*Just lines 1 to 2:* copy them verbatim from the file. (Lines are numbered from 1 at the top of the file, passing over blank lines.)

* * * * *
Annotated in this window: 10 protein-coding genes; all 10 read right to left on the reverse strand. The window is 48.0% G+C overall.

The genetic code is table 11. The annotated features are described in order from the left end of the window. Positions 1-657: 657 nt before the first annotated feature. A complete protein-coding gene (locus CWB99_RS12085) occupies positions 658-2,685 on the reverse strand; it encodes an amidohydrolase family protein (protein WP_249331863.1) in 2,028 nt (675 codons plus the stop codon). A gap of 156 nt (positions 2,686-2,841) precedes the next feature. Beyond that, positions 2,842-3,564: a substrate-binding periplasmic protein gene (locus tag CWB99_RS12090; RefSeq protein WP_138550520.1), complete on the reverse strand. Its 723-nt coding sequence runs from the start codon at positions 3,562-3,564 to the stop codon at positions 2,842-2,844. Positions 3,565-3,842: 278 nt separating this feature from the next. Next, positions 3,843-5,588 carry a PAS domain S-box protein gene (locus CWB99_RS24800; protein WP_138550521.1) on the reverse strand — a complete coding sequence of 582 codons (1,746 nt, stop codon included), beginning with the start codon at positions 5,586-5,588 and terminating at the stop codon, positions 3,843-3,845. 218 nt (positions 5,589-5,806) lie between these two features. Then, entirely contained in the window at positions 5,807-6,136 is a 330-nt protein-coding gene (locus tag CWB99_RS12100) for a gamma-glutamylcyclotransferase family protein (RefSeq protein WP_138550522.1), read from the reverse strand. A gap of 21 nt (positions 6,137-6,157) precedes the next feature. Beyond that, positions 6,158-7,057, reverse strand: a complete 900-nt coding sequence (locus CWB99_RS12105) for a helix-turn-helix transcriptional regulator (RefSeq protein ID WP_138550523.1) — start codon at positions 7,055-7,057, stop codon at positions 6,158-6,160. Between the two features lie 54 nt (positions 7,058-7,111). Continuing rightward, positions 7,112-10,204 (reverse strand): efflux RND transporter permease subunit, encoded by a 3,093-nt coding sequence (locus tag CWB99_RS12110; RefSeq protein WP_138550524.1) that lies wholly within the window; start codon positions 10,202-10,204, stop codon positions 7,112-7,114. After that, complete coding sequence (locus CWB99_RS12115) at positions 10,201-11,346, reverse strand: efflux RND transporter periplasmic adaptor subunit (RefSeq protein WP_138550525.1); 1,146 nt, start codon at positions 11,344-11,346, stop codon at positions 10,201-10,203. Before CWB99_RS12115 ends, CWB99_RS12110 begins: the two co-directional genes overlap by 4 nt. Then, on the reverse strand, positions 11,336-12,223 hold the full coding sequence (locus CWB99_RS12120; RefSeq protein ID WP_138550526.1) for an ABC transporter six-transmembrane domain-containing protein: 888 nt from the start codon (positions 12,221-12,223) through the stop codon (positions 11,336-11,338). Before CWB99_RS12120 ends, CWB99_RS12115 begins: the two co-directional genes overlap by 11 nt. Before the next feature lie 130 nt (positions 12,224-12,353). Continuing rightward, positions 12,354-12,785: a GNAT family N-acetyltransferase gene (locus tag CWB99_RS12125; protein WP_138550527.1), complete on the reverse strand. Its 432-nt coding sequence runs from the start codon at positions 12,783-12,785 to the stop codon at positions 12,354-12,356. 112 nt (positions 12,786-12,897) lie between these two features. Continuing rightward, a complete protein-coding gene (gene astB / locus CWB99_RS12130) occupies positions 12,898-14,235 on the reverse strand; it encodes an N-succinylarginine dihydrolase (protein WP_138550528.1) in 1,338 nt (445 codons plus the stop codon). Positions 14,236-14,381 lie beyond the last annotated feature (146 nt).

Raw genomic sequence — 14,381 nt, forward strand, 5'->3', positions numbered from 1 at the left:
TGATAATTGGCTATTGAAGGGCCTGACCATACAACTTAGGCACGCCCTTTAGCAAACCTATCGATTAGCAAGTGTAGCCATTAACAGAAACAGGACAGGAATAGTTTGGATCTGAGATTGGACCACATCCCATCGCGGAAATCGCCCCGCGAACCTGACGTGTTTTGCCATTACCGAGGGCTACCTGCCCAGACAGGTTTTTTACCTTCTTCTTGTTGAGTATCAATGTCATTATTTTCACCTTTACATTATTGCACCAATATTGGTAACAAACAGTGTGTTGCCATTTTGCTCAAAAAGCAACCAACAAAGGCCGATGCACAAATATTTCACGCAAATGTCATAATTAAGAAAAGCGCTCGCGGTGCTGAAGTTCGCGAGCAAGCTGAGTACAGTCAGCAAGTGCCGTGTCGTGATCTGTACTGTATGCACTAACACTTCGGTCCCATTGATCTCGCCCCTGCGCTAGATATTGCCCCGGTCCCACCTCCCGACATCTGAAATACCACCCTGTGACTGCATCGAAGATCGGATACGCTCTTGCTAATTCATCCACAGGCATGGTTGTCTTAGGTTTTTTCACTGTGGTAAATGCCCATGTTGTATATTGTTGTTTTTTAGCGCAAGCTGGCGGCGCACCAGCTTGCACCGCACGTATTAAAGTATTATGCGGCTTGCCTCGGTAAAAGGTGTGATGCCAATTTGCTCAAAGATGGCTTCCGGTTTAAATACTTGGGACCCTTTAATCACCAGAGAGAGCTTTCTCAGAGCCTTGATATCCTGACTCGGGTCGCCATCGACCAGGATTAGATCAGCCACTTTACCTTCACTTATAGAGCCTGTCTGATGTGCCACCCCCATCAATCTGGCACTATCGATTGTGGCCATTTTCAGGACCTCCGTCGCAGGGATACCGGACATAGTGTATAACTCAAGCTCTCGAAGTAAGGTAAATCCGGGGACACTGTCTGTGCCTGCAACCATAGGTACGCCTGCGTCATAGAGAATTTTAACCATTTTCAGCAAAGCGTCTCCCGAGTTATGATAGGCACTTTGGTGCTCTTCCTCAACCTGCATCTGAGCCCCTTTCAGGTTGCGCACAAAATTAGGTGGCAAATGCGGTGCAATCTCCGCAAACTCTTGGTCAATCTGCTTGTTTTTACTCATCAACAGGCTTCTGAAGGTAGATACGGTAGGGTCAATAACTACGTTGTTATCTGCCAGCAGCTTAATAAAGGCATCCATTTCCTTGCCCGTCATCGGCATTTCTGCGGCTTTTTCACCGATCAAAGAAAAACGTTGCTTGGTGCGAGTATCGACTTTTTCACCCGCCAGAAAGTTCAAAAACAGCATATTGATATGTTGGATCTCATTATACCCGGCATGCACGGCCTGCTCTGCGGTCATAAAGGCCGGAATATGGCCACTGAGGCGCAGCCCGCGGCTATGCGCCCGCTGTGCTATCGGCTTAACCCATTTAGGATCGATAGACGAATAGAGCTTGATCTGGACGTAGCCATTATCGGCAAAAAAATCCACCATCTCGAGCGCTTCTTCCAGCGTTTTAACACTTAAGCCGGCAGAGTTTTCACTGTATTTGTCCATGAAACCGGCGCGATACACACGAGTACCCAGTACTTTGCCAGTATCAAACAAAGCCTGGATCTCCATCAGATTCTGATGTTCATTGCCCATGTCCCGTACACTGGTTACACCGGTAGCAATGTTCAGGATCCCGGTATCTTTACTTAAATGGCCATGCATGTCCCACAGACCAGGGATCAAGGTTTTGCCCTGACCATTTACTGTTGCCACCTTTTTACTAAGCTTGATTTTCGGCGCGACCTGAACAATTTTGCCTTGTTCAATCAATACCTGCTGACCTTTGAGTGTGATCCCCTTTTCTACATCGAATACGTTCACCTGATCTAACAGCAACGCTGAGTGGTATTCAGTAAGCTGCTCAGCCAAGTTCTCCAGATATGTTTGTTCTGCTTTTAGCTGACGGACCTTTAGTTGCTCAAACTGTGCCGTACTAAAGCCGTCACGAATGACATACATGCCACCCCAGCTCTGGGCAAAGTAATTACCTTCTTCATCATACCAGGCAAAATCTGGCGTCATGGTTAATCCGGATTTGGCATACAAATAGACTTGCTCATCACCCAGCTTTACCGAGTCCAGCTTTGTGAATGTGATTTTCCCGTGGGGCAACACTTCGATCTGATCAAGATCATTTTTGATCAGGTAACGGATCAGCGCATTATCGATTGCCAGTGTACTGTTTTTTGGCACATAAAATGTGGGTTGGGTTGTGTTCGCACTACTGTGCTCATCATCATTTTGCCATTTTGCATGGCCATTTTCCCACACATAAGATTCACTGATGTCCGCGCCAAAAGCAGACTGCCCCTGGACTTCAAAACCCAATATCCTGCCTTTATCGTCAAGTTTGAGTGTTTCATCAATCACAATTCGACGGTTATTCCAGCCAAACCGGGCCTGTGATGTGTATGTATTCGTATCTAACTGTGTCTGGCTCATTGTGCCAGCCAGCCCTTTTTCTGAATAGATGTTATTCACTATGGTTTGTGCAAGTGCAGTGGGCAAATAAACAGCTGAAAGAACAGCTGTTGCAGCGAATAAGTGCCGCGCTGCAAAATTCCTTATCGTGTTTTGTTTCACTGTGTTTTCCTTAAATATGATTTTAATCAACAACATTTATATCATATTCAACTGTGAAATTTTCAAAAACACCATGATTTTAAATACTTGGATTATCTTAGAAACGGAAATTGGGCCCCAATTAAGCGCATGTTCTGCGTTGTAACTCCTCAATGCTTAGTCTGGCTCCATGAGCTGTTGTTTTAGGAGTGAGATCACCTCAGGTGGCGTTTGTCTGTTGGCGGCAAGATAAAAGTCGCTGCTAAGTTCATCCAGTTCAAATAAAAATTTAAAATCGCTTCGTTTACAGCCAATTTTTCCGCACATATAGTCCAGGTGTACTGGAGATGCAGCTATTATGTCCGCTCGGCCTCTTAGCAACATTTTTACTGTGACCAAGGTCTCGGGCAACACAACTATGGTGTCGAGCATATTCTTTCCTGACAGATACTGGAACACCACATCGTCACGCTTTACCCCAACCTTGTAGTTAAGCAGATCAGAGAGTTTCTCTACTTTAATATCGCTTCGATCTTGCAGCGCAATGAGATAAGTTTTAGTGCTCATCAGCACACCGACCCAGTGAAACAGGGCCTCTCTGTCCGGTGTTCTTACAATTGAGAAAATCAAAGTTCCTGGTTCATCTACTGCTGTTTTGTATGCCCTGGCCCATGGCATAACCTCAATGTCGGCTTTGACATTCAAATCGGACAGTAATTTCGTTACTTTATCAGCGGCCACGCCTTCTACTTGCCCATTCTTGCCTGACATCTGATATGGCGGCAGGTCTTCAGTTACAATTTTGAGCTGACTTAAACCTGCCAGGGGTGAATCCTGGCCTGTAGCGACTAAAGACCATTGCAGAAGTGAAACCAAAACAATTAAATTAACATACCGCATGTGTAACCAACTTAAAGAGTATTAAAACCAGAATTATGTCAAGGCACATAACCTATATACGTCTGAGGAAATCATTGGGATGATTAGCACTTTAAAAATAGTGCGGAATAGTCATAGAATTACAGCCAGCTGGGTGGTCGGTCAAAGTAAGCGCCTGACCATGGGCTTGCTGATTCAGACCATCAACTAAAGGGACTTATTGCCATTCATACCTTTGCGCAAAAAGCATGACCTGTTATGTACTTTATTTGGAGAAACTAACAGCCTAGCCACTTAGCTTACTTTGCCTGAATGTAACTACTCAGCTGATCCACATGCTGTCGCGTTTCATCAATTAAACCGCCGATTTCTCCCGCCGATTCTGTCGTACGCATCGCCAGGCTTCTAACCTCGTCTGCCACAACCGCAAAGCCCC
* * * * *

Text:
Annotated in this window: 10 protein-coding genes; all 10 read right to left on the reverse strand. The window is 48.0% G+C overall.

The genetic code is table 11. The annotated features are described in order from the left end of the window. Positions 1-657: 657 nt before the first annotated feature. A complete protein-coding gene (locus CWB99_RS12085) occupies positions 658-2,685 on the reverse strand; it encodes an amidohydrolase family protein (protein WP_249331863.1) in 2,028 nt (675 codons plus the stop codon). A gap of 156 nt (positions 2,686-2,841) precedes the next feature. Beyond that, positions 2,842-3,564: a substrate-binding periplasmic protein gene (locus tag CWB99_RS12090; RefSeq protein WP_138550520.1), complete on the reverse strand. Its 723-nt coding sequence runs from the start codon at positions 3,562-3,564 to the stop codon at positions 2,842-2,844. Positions 3,565-3,842: 278 nt separating this feature from the next. Next, positions 3,843-5,588 carry a PAS domain S-box protein gene (locus CWB99_RS24800; protein WP_138550521.1) on the reverse strand — a complete coding sequence of 582 codons (1,746 nt, stop codon included), beginning with the start codon at positions 5,586-5,588 and terminating at the stop codon, positions 3,843-3,845. 218 nt (positions 5,589-5,806) lie between these two features. Then, entirely contained in the window at positions 5,807-6,136 is a 330-nt protein-coding gene (locus tag CWB99_RS12100) for a gamma-glutamylcyclotransferase family protein (RefSeq protein WP_138550522.1), read from the reverse strand. A gap of 21 nt (positions 6,137-6,157) precedes the next feature. Beyond that, positions 6,158-7,057, reverse strand: a complete 900-nt coding sequence (locus CWB99_RS12105) for a helix-turn-helix transcriptional regulator (RefSeq protein ID WP_138550523.1) — start codon at positions 7,055-7,057, stop codon at positions 6,158-6,160. Between the two features lie 54 nt (positions 7,058-7,111). Continuing rightward, positions 7,112-10,204 (reverse strand): efflux RND transporter permease subunit, encoded by a 3,093-nt coding sequence (locus tag CWB99_RS12110; RefSeq protein WP_138550524.1) that lies wholly within the window; start codon positions 10,202-10,204, stop codon positions 7,112-7,114. After that, complete coding sequence (locus CWB99_RS12115) at positions 10,201-11,346, reverse strand: efflux RND transporter periplasmic adaptor subunit (RefSeq protein WP_138550525.1); 1,146 nt, start codon at positions 11,344-11,346, stop codon at positions 10,201-10,203. Before CWB99_RS12115 ends, CWB99_RS12110 begins: the two co-directional genes overlap by 4 nt. Then, on the reverse strand, positions 11,336-12,223 hold the full coding sequence (locus CWB99_RS12120; RefSeq protein ID WP_138550526.1) for an ABC transporter six-transmembrane domain-containing protein: 888 nt from the start codon (positions 12,221-12,223) through the stop codon (positions 11,336-11,338). Before CWB99_RS12120 ends, CWB99_RS12115 begins: the two co-directional genes overlap by 11 nt. Before the next feature lie 130 nt (positions 12,224-12,353). Continuing rightward, positions 12,354-12,785: a GNAT family N-acetyltransferase gene (locus tag CWB99_RS12125; protein WP_138550527.1), complete on the reverse strand. Its 432-nt coding sequence runs from the start codon at positions 12,783-12,785 to the stop codon at positions 12,354-12,356. 112 nt (positions 12,786-12,897) lie between these two features. Continuing rightward, a complete protein-coding gene (gene astB / locus CWB99_RS12130) occupies positions 12,898-14,235 on the reverse strand; it encodes an N-succinylarginine dihydrolase (protein WP_138550528.1) in 1,338 nt (445 codons plus the stop codon). Positions 14,236-14,381 lie beyond the last annotated feature (146 nt).